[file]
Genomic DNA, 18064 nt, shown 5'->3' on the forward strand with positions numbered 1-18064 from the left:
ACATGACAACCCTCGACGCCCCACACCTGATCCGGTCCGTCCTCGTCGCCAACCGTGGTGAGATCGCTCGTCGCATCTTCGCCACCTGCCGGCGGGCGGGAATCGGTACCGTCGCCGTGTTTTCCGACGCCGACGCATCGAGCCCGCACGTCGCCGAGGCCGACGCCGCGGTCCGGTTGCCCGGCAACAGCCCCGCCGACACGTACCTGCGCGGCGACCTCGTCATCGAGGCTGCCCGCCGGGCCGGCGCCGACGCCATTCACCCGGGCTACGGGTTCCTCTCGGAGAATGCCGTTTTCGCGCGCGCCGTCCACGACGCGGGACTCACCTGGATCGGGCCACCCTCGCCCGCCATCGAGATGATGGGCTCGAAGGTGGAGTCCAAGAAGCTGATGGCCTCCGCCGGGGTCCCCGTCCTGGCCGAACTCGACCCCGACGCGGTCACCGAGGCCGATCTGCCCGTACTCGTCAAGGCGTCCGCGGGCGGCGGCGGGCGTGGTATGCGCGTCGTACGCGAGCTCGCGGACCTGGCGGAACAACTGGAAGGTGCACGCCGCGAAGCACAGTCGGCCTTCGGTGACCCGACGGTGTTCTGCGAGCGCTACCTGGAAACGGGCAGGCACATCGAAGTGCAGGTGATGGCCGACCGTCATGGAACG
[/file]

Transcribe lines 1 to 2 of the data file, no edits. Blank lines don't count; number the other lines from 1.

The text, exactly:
Genomic DNA, 18064 nt, shown 5'->3' on the forward strand with positions numbered 1-18064 from the left:
ACATGACAACCCTCGACGCCCCACACCTGATCCGGTCCGTCCTCGTCGCCAACCGTGGTGAGATCGCTCGTCGCATCTTCGCCACCTGCCGGCGGGCGGGAATCGGTACCGTCGCCGTGTTTTCCGACGCCGACGCATCGAGCCCGCACGTCGCCGAGGCCGACGCCGCGGTCCGGTTGCCCGGCAACAGCCCCGCCGACACGTACCTGCGCGGCGACCTCGTCATCGAGGCTGCCCGCCGGGCCGGCGCCGACGCCATTCACCCGGGCTACGGGTTCCTCTCGGAGAATGCCGTTTTCGCGCGCGCCGTCCACGACGCGGGACTCACCTGGATCGGGCCACCCTCGCCCGCCATCGAGATGATGGGCTCGAAGGTGGAGTCCAAGAAGCTGATGGCCTCCGCCGGGGTCCCCGTCCTGGCCGAACTCGACCCCGACGCGGTCACCGAGGCCGATCTGCCCGTACTCGTCAAGGCGTCCGCGGGCGGCGGCGGGCGTGGTATGCGCGTCGTACGCGAGCTCGCGGACCTGGCGGAACAACTGGAAGGTGCACGCCGCGAAGCACAGTCGGCCTTCGGTGACCCGACGGTGTTCTGCGAGCGCTACCTGGAAACGGGCAGGCACATCGAAGTGCAGGTGATGGCCGACCGTCATGGAACG